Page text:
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Recently I have become aware of traditions of public devotional singing.  This is interesting as I am trying to understand what is going on either inside or outside some Australian Churches that seem to have problems with public devotional singing.  So here is my evidence so far:

1) In an article in Jocelyn Brewer describes public worship as a Hare Krishna – “On Saturday nights you could find me alternatively at a Whitlam’s gig (it was the 90’s) or dressed in a sari chanting and dancing my way up and down George Street – a practise called sankirtan, public devotional singing – believed to purify and bring about higher consciousness.”

2) While at a restaurant yesterday a group of islanders broke into song with the occasional reference to Jesus.  This was before the singing of Happy Birthday.

3) This flashmob in the UK performed by students in a college I used to work with.  I’d say at but that may sound like I was teaching there which I was not.

Each of these is public devotional singing – no question – outside of a church – no question.  Yet many of the people I know would only participate in public devotional singing if it was evangelistic.

On top of this I read this week that Hillsong United’s latest Album Zion topped the iTunes chart.  This is confirmed on the veritable source of all internet knowledge – Wikipedia at  This music again I guess will not be used for public devotional singing.

So why aren’t white Pentecostals and others doing this?

Something for me to consider?


The link above has a wonderful description of the Lesslie Newbigin’s influence on the Missional Church movement and ties together resources on both sides of the Atlantic (and Pacific) well.

One thing in the article I was reminded of is that the church is a learning community.  This is why I have a fascination with the approaches to teaching & learning that we take.  I see teaching as a form of discipling and discipling as a way of teaching   This is why I completed a Masters in Higher Education to better understand ways of teaching and realise that social media tools like Facebook can be tools for discipleship and not just self aggrandisement.

So do you see your church as a learning community?

Consider it.


On the folly of rewarding A while hoping for B by Steven Kerr

I said I am getting the research groove back.  It may seem unusual then I suppose to post a link to this article except if you read it and then start to think about it.

What is it in church life we reward?  How much of long term hard yakka discipleship is rewarded or do we prefer to see those who can grow something quickly but with no consideration of the cost?  Or the quality of those disciples.

I said recently to a friend our effectiveness in discipleship is not how many disciples we have made but how many disciples they have made.  Most of the amazing quality overnight successes I know of had 20 years behind them in the wilderness, working quietly, doing what they were supposed to and then becoming known.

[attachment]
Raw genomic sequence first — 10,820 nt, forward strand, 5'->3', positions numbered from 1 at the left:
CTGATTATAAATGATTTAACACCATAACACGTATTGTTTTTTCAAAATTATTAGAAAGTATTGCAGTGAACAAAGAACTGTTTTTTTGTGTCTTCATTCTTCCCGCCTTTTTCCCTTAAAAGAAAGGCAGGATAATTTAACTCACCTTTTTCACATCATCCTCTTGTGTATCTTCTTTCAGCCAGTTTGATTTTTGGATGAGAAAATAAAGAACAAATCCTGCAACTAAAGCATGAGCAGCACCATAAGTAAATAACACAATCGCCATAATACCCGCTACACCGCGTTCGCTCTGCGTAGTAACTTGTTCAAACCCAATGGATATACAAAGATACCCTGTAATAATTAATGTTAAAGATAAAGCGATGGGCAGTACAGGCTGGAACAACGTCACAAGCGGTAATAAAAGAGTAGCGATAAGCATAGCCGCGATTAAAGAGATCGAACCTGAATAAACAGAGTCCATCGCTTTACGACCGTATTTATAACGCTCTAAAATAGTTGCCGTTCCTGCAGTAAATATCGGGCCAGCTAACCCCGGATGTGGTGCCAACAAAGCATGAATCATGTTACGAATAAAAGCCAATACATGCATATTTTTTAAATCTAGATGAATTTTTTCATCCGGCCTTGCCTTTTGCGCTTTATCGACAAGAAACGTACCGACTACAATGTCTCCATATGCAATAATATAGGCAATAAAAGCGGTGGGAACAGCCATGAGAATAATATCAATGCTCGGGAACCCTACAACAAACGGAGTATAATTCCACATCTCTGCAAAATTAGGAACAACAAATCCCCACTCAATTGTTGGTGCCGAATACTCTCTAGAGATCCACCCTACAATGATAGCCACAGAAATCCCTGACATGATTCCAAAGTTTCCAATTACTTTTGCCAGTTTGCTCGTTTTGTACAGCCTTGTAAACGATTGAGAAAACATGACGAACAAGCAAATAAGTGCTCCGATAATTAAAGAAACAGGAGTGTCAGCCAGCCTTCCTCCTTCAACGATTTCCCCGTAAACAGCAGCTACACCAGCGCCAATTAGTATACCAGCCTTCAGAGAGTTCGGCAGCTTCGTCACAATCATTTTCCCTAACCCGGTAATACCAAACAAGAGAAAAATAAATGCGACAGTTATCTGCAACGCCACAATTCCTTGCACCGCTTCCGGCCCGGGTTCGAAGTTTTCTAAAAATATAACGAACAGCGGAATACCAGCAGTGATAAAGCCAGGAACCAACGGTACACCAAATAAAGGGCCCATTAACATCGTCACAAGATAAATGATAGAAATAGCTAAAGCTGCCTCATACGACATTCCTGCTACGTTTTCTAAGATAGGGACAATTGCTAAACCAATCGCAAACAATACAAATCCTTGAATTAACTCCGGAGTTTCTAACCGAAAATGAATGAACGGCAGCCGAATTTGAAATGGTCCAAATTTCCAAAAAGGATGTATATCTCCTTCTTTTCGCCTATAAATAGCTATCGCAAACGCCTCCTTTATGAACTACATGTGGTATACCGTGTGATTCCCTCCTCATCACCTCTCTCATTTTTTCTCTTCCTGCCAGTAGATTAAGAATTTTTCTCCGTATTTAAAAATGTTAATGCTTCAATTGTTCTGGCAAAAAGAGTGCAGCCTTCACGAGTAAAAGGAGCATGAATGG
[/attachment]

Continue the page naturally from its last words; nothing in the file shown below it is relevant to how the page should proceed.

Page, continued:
Consider it.

I had intended last year to comment on Tony Jones’s dissertation.  If time with my Kindle permits me to do so I still will.  Life took a few crazy turns last year and I did not accomplish what I wanted to.  Mind you a number of other professional projects were completed which took some of my time.  This included another Masters degree.

What I have realised is that I am starting to get my research groove back.  I am thinking in different areas and as I interact with some blogs again thinking about my own areas.

This means I am seriously thinking about what I want to write here and what will go into papers.  Stay tuned for more work.

Wishing people a Merry Christmas

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I was thinking this morning it was 2 years since I had last blogged.  That would be because the last 2 years have been way too busy for me.  It turns out it is less than that.

Due to a number of changes I have more time and I am really starting to think of writing again.  One debate I do not want to get into at this time is the huge Calvinism vs Arminianism debate which is really a detailed discussion on monergism and synergism.  If you really want more details of the debate look at the new blog by Terrence Thiessen.  For an Arminian view of some of the basic issues see Ben Witherington’s reflection on the loss of his 32 year old daughter.

However this morning I was wondering about God’s timing.  You know those sort of incidents when God seems to do something when you most or least want it.  My position was made redundant at the end of last year (“laid off” for my American friends) and while offered two alternative positions I decided neither of them suited me.  Before this however I had applied for a job knowing the redundancy may be coming.  A day after submitting all the paperwork I was told the job had just been offered to someone else.  Subsequently after being laid off I noticed the position was still advertised and I sent an email to be told I was in the pool of candidates as the offer was rejected.  If I get the job I will say it was all God’s timing, if I don’t I will be disappointed but argue that I (and my wonderful wife) have been praying for a while for God to show us what to do.

Which makes me think is God’s timing all about our freedom or His?